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Tuesday, Jun 19, 2018
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Jackson: Showcasing naked truth about Pasco

Well, that was interesting. Sort of. For a little while, anyway.

Buying Naked,” the show that dares to strip bare the gritty world of house-hunting in the clothing-optional center of the universe — take your bow, Pasco County — has debuted to popping eyes and sniggering comment ... which probably is exactly what producers had in mind when they pitched Jackie Youngblood, Realtor to the tan-line-less, in the first place.

So, mission accomplished.

The two episodes that aired Wednesday night (and will be repeated Saturday at 10 p.m. and Sunday at 1 a.m.) exposed the show’s extremities: a deliciously low concept raised to watchability by Youngblood in the role inspired by Paula Deen — the effervescent, wisecracking, over-the-top blonde businesswoman.

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Whether the combination proves sufficiently well-received to sustain a franchise, well, we’ll leave that to the cutting-edge wizards at TLC, who, after all, have given us such memorable programing as “Cake Boss,” “Say Yes to the Dress” and “Here Comes Honey Boo Boo,” all icons chiseled into the Mount Rushmore that is American reality television.

About that, a cautionary note:

Halfway through the second installment, Mrs. Jackson — our household’s chief critic and quality-control expert — switched over to “Judgment at Nuremberg.”

“After a while,” she explains, “it just got boring.” This from a woman who rarely has anything less than a month’s worth of HGTV’s “House Hunters” stockpiled on the DVR. If she can’t watch a house-buying show to its “two months later” conclusion, that’s trouble.

Set up in an adjacent room, however, your correspondent, committed to all things Pasco, remained vigilant through the closing credits of Episode No. 2. And when it was finished, the first available conclusion presenting itself was this:

Some bars have a two-drink minimum. “Buying Naked” has a two-joke maximum.

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One involves the strategic placement of accoutrements to hide, suggestively, what needs hiding. But, really, how many times can you, with a broad theatrical wink, station bare breasts behind ceramic owls or use an upright wine bottle as a stand-in for free-range man parts? And let’s not even discuss the less-than-artful applications of bananas and a strategically placed jaguar statuette.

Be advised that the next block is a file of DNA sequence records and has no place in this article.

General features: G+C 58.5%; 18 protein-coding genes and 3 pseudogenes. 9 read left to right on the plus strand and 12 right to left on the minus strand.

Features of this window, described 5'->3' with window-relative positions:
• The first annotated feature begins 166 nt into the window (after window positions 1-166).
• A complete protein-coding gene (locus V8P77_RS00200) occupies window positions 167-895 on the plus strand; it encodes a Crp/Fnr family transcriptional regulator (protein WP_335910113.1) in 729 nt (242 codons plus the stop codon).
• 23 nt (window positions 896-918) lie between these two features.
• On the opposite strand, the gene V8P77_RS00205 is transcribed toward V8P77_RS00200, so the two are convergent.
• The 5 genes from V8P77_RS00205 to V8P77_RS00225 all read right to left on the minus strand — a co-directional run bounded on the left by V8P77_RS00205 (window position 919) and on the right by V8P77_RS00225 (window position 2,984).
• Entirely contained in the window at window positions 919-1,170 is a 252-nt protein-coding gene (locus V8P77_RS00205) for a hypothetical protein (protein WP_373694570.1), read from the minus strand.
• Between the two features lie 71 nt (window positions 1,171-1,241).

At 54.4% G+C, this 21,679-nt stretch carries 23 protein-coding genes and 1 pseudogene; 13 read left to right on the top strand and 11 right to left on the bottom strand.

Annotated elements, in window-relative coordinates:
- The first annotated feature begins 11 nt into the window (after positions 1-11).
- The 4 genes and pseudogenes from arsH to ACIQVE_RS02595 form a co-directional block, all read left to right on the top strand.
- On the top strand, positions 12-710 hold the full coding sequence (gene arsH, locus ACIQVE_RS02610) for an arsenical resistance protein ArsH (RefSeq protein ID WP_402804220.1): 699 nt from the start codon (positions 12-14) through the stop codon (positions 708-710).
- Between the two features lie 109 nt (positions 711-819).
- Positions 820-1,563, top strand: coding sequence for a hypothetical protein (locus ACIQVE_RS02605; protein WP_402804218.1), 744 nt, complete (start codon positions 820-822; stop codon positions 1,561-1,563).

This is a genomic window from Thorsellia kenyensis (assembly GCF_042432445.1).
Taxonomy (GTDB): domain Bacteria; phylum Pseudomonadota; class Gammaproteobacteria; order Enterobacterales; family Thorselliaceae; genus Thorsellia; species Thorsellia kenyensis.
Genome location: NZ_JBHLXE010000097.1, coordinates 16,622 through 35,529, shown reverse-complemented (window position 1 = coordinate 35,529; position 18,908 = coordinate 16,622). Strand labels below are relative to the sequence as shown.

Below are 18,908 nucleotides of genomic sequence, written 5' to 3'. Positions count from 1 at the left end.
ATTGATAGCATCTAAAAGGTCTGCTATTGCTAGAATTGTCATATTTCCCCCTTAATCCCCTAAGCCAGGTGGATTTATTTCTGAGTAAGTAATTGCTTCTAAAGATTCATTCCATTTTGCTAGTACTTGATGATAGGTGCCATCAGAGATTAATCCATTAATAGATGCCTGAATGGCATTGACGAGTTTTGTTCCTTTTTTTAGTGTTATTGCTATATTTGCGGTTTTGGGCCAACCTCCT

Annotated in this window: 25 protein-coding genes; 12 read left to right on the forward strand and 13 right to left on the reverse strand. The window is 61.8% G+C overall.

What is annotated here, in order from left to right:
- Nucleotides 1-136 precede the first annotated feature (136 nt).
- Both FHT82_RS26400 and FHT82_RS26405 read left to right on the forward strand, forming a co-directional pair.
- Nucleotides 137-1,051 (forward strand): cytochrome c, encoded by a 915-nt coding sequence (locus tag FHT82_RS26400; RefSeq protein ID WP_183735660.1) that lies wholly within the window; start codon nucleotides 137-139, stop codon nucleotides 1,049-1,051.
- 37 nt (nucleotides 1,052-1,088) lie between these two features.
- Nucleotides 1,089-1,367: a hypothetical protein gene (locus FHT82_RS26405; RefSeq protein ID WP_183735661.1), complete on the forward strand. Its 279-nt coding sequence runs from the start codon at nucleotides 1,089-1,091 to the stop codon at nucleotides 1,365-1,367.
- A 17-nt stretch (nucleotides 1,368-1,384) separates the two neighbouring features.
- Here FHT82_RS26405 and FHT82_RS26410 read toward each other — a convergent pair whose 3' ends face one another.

The other is the obligatory reaction — spanning the gamut from stunned and embarrassed to leering and salacious — of the textile-world outsider (package delivery guy, pool cleaner) shoehorned into the middle of a house showing, with a follow-up on-camera debriefing with the intruder who will have recovered sufficiently to offer a wincing double-entendre. None of which we will repeat here.

If a Papa John’s delivery guy ever shows up in the middle of Youngblood showing nudist sorority sister-roommates a house, we’ll be a jazz track, a naughty, knowing arch of the eyebrow and a rye, “Oh, no! All my cash is in my other skirt!” from an episode better suited to Cinemax After Dark.

Still, it’s not like there weren’t some helpful tips.

For folks considering the nudist lifestyle: Don’t expect to go around hugging other enthusiasts, for instance; if you’re tempted to leer, wear dark glasses; in the interest of keeping butt sweat to themselves, thoughtful nudists keep towels with them, and thoughtful nudist hosts provide them to visitors.

For folks who might find themselves marketing a house to nudists: Eliminate sharp edges wherever possible; appreciate the folly of trying to peddle houses with kitchen counters that rise only to a person’s private parts — although there is hilarity in the inevitable observation about overzealous chopping; and casements made from unfinished wood give the willies to nudists, who are keenly alert to the threat of getting splinters in sensitive places.

On the other hand, this last worry may exist more in the theoretical realm; otherwise we are mystified how the dachshund lovers in Episode 2 could have chosen (spoiler alert!) the ranch bedecked in rough-hewn cypress. Perhaps it was one of those cases of facing your fears.

In a similar spirit, given the show’s mash-up of things Americans care deeply about — houses and buff humans in the buff — we are chagrined to imagine we have witnessed the launch of a durable series that, for better or worse, will put Pasco on the map.

Better this, one supposes, than “Moon Lake Mommas.”

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